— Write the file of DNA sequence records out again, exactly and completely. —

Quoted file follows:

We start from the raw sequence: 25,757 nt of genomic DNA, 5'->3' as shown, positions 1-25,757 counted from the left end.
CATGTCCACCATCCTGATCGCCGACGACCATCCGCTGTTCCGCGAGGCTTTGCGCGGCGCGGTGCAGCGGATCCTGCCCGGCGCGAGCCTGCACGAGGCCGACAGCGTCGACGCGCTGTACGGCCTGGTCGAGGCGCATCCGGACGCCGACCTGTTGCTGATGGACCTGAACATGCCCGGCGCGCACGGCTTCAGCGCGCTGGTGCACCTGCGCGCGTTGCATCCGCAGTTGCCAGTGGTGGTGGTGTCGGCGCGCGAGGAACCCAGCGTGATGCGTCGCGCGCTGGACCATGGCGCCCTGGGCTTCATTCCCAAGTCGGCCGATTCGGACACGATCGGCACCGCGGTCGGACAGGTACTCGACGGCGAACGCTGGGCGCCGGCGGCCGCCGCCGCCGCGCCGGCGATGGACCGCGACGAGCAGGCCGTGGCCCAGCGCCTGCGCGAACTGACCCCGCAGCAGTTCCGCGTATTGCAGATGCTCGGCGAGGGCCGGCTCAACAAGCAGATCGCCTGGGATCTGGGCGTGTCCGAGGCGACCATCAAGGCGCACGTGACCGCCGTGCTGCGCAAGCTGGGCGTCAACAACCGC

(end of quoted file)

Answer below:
We start from the raw sequence: 25,757 nt of genomic DNA, 5'->3' as shown, positions 1-25,757 counted from the left end.
CATGTCCACCATCCTGATCGCCGACGACCATCCGCTGTTCCGCGAGGCTTTGCGCGGCGCGGTGCAGCGGATCCTGCCCGGCGCGAGCCTGCACGAGGCCGACAGCGTCGACGCGCTGTACGGCCTGGTCGAGGCGCATCCGGACGCCGACCTGTTGCTGATGGACCTGAACATGCCCGGCGCGCACGGCTTCAGCGCGCTGGTGCACCTGCGCGCGTTGCATCCGCAGTTGCCAGTGGTGGTGGTGTCGGCGCGCGAGGAACCCAGCGTGATGCGTCGCGCGCTGGACCATGGCGCCCTGGGCTTCATTCCCAAGTCGGCCGATTCGGACACGATCGGCACCGCGGTCGGACAGGTACTCGACGGCGAACGCTGGGCGCCGGCGGCCGCCGCCGCCGCGCCGGCGATGGACCGCGACGAGCAGGCCGTGGCCCAGCGCCTGCGCGAACTGACCCCGCAGCAGTTCCGCGTATTGCAGATGCTCGGCGAGGGCCGGCTCAACAAGCAGATCGCCTGGGATCTGGGCGTGTCCGAGGCGACCATCAAGGCGCACGTGACCGCCGTGCTGCGCAAGCTGGGCGTCAACAACCGC